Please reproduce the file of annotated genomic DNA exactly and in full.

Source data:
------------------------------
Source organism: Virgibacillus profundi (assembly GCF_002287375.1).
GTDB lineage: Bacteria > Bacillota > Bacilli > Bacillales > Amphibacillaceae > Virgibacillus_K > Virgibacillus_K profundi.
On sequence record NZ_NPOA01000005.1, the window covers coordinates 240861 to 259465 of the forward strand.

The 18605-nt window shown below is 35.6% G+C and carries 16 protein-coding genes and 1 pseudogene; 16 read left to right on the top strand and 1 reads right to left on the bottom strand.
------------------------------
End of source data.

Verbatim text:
Source organism: Virgibacillus profundi (assembly GCF_002287375.1).
GTDB lineage: Bacteria > Bacillota > Bacilli > Bacillales > Amphibacillaceae > Virgibacillus_K > Virgibacillus_K profundi.
On sequence record NZ_NPOA01000005.1, the window covers coordinates 240861 to 259465 of the forward strand.

The 18605-nt window shown below is 35.6% G+C and carries 16 protein-coding genes and 1 pseudogene; 16 read left to right on the top strand and 1 reads right to left on the bottom strand.